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What Type Of Returns Would Oceaneering International's(NYSE:OII) Shareholders Have Earned If They Purchased Their SharesFive Years Ago?

Simply Wall St
·3 mins read

We're definitely into long term investing, but some companies are simply bad investments over any time frame. We don't wish catastrophic capital loss on anyone. Imagine if you held Oceaneering International, Inc. (NYSE:OII) for half a decade as the share price tanked 90%. And it's not just long term holders hurting, because the stock is down 72% in the last year. Shareholders have had an even rougher run lately, with the share price down 42% in the last 90 days.

We really hope anyone holding through that price crash has a diversified portfolio. Even when you lose money, you don't have to lose the lesson.

Check out our latest analysis for Oceaneering International

Oceaneering International isn't currently profitable, so most analysts would look to revenue growth to get an idea of how fast the underlying business is growing. When a company doesn't make profits, we'd generally expect to see good revenue growth. That's because fast revenue growth can be easily extrapolated to forecast profits, often of considerable size.

In the last five years Oceaneering International saw its revenue shrink by 11% per year. That puts it in an unattractive cohort, to put it mildly. So it's not altogether surprising to see the share price down 14% per year in the same time period. We don't think this is a particularly promising picture. Of course, the poor performance could mean the market has been too severe selling down. That can happen.

You can see below how earnings and revenue have changed over time (discover the exact values by clicking on the image).

earnings-and-revenue-growth
earnings-and-revenue-growth

We consider it positive that insiders have made significant purchases in the last year. Even so, future earnings will be far more important to whether current shareholders make money. This free report showing analyst forecasts should help you form a view on Oceaneering International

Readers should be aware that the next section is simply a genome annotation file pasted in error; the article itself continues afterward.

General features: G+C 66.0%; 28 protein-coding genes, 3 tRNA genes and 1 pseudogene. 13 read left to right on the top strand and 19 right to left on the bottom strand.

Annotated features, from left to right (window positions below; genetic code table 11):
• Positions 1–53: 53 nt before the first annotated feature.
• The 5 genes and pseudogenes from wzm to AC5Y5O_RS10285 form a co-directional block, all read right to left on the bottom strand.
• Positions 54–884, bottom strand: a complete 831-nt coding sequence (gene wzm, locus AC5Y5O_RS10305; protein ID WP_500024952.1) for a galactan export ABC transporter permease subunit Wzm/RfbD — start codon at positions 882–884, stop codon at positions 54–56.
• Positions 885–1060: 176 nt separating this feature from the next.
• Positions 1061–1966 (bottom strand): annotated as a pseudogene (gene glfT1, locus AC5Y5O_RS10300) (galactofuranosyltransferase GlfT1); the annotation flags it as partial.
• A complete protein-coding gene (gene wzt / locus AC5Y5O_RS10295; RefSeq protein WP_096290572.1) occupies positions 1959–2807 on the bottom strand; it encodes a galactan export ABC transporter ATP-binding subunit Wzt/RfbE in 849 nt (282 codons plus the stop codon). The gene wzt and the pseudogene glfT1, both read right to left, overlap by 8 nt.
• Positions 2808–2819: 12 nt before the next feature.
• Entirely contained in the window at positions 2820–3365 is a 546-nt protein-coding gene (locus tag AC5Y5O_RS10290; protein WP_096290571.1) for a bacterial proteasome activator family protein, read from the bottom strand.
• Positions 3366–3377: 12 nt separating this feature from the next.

A Different Perspective

Investors in Oceaneering International had a tough year, with a total loss of 72%, against a market gain of about 17%. Even the share prices of good stocks drop sometimes, but we want to see improvements in the fundamental metrics of a business, before getting too interested. Unfortunately, last year's performance may indicate unresolved challenges, given that it was worse than the annualised loss of 14% over the last half decade. We realise that Baron Rothschild has said investors should "buy when there is blood on the streets", but we caution that investors should first be sure they are buying a high quality business. I find it very interesting to look at share price over the long term as a proxy for business performance. But to truly gain insight, we need to consider other information, too. To that end, you should learn about the 2 warning signs we've spotted with Oceaneering International (including 1 which is doesn't sit too well with us) .

There are plenty of other companies that have insiders buying up shares. You probably do not want to miss this free list of growing companies that insiders are buying.

Please note, the market returns quoted in this article reflect the market weighted average returns of stocks that currently trade on US exchanges.

This article by Simply Wall St is general in nature. It does not constitute a recommendation to buy or sell any stock, and does not take account of your objectives, or your financial situation. We aim to bring you long-term focused analysis driven by fundamental data. Note that our analysis may not factor in the latest price-sensitive company announcements or qualitative material. Simply Wall St has no position in any stocks mentioned.

Have feedback on this article? Concerned about the content? Get in touch with us directly. Alternatively, email editorial-team@simplywallst.com.